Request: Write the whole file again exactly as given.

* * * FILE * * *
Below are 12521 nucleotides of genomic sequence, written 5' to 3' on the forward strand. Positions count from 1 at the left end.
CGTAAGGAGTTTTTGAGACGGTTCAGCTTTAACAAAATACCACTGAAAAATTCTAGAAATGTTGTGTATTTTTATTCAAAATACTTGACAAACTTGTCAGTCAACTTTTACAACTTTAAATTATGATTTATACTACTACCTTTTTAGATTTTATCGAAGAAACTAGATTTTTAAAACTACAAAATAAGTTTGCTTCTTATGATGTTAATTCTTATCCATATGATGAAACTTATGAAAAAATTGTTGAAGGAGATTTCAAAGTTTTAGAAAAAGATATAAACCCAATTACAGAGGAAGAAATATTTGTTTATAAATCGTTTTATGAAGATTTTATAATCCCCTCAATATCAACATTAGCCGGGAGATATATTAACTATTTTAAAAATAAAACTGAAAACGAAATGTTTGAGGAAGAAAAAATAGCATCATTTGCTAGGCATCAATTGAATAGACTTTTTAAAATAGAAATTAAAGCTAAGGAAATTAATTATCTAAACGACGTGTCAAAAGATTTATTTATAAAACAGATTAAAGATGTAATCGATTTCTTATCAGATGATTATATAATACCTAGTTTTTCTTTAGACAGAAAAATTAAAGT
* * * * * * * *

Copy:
Below are 12521 nucleotides of genomic sequence, written 5' to 3' on the forward strand. Positions count from 1 at the left end.
CGTAAGGAGTTTTTGAGACGGTTCAGCTTTAACAAAATACCACTGAAAAATTCTAGAAATGTTGTGTATTTTTATTCAAAATACTTGACAAACTTGTCAGTCAACTTTTACAACTTTAAATTATGATTTATACTACTACCTTTTTAGATTTTATCGAAGAAACTAGATTTTTAAAACTACAAAATAAGTTTGCTTCTTATGATGTTAATTCTTATCCATATGATGAAACTTATGAAAAAATTGTTGAAGGAGATTTCAAAGTTTTAGAAAAAGATATAAACCCAATTACAGAGGAAGAAATATTTGTTTATAAATCGTTTTATGAAGATTTTATAATCCCCTCAATATCAACATTAGCCGGGAGATATATTAACTATTTTAAAAATAAAACTGAAAACGAAATGTTTGAGGAAGAAAAAATAGCATCATTTGCTAGGCATCAATTGAATAGACTTTTTAAAATAGAAATTAAAGCTAAGGAAATTAATTATCTAAACGACGTGTCAAAAGATTTATTTATAAAACAGATTAAAGATGTAATCGATTTCTTATCAGATGATTATATAATACCTAGTTTTTCTTTAGACAGAAAAATTAAAGT